XI Respect for antiquity, without indulging those associations, to which we have referred so often, were an unfortunate malady of the mind, since it would appear to have its probable origin, in the desire of undervaluing all that is modern :—but by virtue of that noble quality, which constitutes one of the surest indications of the sacredness of mind, even those places and ruins, which, in themselves, present little to excite admiration or sympathy, possess a power of interesting our hearts, provided any remarkable deed has been transacted in their walls, or any illustrious person been connected with their history. There was nothing in the promontory of Actium, worthy of observation; yet GERMANICUS travelled many miles to see it, because the battle of Actium was fought in the bay below. He visited, also, the scite of Anthony's camp; and was, as Tacitus informs us, highly affected at the images, which there presented themselves, of the success of one ancestor, and of the misfortunes of another.
SOLYMAN, the Magnificent, dwelt with pleasure on the ruins of Troas:-LE BRUN took a voyage to Persia, solely for the purpose of seeing the ruins of Persepolis : -and no one but the idle, the dissipated, and the
worldly, ever visited Florence, Athens, or the shores of Lesbos, without veneration and delight.
Something of this kind was acknowledged even by the barbarous Totilas. Being master of Rome, he threatened to destroy that city by fire; and not to leave one stone upon another. Belisarius, hearing of this, wrote him a letter ; in which he observed, « that if Totilus conquered, he ought, for his own sake, to preserve a city, which would then be his own, by right of conquest; and would, at the same time, be the most beautiful city in his dominions. That it would be his own loss, if he destroyed it, and redound to his utter dishonour. For Rome, having been raised to so great a grandeur and majesty by the virtue and industry of former ages, posterity would consider him as a common enemy of mankind, in depriving them of an example and living representation of their ancestors.” In consequence of this letter, Totilas permitted his resolution to be diverted. Thus respect for national monuments prevented Rome, and all its noble buildings, not only from becoming a huge mass of ruins, but from sharing the fate of Nineveh; of which not a single monument remains.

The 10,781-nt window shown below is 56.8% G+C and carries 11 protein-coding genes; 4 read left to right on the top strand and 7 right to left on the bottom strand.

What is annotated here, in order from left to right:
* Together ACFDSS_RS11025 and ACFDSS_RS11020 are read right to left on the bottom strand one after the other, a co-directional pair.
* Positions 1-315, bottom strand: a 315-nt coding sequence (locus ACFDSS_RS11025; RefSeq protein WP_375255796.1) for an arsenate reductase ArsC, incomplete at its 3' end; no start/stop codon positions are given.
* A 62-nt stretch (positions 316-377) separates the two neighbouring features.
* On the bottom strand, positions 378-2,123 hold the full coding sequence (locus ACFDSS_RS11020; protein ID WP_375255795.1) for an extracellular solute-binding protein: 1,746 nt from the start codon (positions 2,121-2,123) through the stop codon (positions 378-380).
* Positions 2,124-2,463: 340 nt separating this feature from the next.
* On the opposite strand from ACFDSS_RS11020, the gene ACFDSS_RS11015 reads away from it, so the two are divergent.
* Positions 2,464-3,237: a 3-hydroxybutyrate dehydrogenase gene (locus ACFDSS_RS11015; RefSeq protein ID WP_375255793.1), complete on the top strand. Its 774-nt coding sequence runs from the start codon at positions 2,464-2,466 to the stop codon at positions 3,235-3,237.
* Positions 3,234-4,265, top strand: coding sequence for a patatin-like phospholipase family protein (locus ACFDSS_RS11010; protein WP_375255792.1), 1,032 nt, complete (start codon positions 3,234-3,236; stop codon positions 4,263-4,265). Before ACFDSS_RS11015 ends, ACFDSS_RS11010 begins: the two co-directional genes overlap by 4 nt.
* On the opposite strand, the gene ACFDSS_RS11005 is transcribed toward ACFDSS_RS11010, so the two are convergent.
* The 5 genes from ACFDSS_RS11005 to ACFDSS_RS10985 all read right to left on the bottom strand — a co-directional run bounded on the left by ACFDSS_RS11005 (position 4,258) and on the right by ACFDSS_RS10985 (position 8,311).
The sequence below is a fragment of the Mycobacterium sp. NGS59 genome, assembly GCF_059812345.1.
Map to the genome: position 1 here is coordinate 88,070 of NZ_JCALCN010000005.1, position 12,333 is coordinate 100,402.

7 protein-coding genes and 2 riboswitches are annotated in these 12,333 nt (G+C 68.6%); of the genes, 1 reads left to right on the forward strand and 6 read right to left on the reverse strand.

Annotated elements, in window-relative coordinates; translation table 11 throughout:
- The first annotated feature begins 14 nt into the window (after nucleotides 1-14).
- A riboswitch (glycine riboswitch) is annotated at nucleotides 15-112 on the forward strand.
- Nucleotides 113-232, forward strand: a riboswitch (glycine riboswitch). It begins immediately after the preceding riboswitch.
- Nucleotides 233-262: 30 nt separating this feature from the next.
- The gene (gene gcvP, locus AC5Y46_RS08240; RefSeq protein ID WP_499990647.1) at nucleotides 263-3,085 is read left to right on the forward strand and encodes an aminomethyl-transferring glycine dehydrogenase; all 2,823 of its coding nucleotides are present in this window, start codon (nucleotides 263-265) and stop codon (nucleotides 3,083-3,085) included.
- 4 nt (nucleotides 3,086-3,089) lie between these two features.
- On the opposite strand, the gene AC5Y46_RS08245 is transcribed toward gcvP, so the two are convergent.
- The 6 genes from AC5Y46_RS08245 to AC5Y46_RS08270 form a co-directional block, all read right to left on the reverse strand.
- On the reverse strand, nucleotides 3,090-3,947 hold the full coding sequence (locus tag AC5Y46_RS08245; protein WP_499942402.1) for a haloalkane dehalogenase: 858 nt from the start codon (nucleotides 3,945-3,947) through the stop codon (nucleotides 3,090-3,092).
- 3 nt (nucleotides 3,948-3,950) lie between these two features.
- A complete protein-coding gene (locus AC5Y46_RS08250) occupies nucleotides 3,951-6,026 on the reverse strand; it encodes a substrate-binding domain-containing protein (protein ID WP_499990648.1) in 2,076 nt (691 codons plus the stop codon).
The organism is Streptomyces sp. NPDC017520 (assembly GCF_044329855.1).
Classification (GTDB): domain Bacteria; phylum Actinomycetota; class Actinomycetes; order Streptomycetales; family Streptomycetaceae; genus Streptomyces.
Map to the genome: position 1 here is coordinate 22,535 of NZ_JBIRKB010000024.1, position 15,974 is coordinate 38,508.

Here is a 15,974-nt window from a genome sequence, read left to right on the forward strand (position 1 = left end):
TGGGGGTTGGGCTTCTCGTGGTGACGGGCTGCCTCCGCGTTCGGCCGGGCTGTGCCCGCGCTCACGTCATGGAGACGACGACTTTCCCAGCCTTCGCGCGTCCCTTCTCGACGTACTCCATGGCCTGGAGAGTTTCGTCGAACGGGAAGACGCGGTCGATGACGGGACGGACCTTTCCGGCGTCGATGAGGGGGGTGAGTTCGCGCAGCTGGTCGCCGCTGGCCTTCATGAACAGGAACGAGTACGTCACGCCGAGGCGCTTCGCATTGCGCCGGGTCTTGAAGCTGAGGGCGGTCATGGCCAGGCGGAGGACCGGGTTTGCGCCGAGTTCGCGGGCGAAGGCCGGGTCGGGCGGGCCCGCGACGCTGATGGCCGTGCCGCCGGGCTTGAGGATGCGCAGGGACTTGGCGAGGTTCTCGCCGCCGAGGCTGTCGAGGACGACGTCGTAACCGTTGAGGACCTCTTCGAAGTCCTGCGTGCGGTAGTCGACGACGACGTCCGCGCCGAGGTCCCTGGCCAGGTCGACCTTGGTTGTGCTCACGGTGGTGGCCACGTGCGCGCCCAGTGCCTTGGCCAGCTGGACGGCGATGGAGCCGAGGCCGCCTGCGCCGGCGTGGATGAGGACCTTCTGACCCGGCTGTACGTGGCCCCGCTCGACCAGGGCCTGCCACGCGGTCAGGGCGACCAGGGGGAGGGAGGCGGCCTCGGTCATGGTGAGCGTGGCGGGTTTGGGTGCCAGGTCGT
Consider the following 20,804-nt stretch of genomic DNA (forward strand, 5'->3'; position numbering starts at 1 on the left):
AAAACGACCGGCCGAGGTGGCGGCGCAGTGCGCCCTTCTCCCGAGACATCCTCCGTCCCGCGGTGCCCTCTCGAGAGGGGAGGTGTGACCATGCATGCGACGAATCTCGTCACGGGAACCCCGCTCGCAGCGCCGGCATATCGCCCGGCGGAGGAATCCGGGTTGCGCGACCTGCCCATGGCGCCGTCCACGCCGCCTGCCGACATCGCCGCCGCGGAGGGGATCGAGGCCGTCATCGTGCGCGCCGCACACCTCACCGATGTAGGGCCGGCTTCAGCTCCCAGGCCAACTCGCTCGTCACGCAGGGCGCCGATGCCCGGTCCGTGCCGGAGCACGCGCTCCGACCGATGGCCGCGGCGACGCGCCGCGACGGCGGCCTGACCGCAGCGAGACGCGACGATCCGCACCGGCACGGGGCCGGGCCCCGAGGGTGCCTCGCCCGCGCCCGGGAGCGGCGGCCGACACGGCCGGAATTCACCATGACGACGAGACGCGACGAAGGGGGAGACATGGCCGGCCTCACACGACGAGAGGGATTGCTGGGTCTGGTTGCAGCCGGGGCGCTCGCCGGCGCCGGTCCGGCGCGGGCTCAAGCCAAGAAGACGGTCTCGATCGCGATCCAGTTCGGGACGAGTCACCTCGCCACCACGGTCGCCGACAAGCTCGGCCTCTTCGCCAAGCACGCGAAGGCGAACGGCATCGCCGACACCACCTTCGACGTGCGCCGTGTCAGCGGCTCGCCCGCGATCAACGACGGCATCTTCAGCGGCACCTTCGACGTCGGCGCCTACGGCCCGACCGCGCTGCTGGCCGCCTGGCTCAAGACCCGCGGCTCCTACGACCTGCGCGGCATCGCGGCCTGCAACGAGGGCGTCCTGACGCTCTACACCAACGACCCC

III. The ruins of Dinas Bran stand upon a conic mountain. The eminence, on which they are situated, is not so high, as to render every object inferior to it; por so low, as to lose any considerable portion of grandeur. If it want the sublimity of Arran Fowddy or of Carnedd Llewellyn, it more than compensates
the loss, by being far more beautiful than either. More than fifty mountains rise around it; forming partial screens to each other, and exhibiting a variety of amphitheatres, all increasing in height and in width, till the more distant lose themselves in the clouds. Below-lies the celebrated vale of LANGOLLEN!
Seatedon an eminence, commanding a rangeso varied, so beautiful, and so magnificent, the small ruins of Dinas would entirely lose their effect, did we not recal to mind, that the castle, of which they are the fragments, was once the residence of the lovely Myfanway Vechan, celebrated and beloved by Hoel ap Eynion.
A few mounds of earth, and a few solitary walls, are all, that remain of the ancient city of VERULAM. Who, that stands upon those earth-works, seeing little immediately around him, but a few enclosures, and a few dry ditches, feels the slightest emotion of pleasure, or curiosity ? Connect this dull and uninteresting scene with its history:-how solemn are our reflections! This city once enjoyed all the rights of Roman citizenship. Near this spot Boadicea' defeated a Roman army, and massacred seventy thousand inhabitants ! On this mound of earth, St. Alban received the honours of martyrdom: to the north is seen the abbey and monastery of St. Albans, erected by Offa : and in that abbey repose the mortal remains of Humphrey the Good, Duke of Gloucester. On this spot, too, we remember, that Britain has known six general dynasties :1. British; 2. Roman; 3.
i Tacitus, Ann., lib. xiv. c. 35, 36. VOL. iy.